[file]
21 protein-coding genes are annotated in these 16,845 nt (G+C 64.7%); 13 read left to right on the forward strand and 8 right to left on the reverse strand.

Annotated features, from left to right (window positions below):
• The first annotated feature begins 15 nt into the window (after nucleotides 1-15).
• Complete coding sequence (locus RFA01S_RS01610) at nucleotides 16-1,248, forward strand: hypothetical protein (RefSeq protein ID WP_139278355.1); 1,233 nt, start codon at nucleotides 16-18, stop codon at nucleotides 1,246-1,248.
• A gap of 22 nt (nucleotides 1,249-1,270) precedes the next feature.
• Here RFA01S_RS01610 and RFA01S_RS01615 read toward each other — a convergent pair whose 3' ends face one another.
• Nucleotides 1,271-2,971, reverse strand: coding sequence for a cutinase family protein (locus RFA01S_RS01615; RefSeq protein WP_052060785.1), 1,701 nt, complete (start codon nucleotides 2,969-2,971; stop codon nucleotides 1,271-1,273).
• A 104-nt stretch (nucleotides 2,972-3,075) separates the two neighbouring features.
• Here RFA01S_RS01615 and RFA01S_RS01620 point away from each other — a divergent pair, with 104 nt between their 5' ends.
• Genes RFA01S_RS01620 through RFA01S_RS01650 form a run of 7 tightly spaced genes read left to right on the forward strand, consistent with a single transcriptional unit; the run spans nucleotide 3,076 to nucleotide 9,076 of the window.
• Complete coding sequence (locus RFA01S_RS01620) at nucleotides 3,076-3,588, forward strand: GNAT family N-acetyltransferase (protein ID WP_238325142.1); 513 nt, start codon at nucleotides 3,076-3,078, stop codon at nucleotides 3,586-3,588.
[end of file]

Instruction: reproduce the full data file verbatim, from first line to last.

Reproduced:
21 protein-coding genes are annotated in these 16,845 nt (G+C 64.7%); 13 read left to right on the forward strand and 8 right to left on the reverse strand.

Annotated features, from left to right (window positions below):
• The first annotated feature begins 15 nt into the window (after nucleotides 1-15).
• Complete coding sequence (locus RFA01S_RS01610) at nucleotides 16-1,248, forward strand: hypothetical protein (RefSeq protein ID WP_139278355.1); 1,233 nt, start codon at nucleotides 16-18, stop codon at nucleotides 1,246-1,248.
• A gap of 22 nt (nucleotides 1,249-1,270) precedes the next feature.
• Here RFA01S_RS01610 and RFA01S_RS01615 read toward each other — a convergent pair whose 3' ends face one another.
• Nucleotides 1,271-2,971, reverse strand: coding sequence for a cutinase family protein (locus RFA01S_RS01615; RefSeq protein WP_052060785.1), 1,701 nt, complete (start codon nucleotides 2,969-2,971; stop codon nucleotides 1,271-1,273).
• A 104-nt stretch (nucleotides 2,972-3,075) separates the two neighbouring features.
• Here RFA01S_RS01615 and RFA01S_RS01620 point away from each other — a divergent pair, with 104 nt between their 5' ends.
• Genes RFA01S_RS01620 through RFA01S_RS01650 form a run of 7 tightly spaced genes read left to right on the forward strand, consistent with a single transcriptional unit; the run spans nucleotide 3,076 to nucleotide 9,076 of the window.
• Complete coding sequence (locus RFA01S_RS01620) at nucleotides 3,076-3,588, forward strand: GNAT family N-acetyltransferase (protein ID WP_238325142.1); 513 nt, start codon at nucleotides 3,076-3,078, stop codon at nucleotides 3,586-3,588.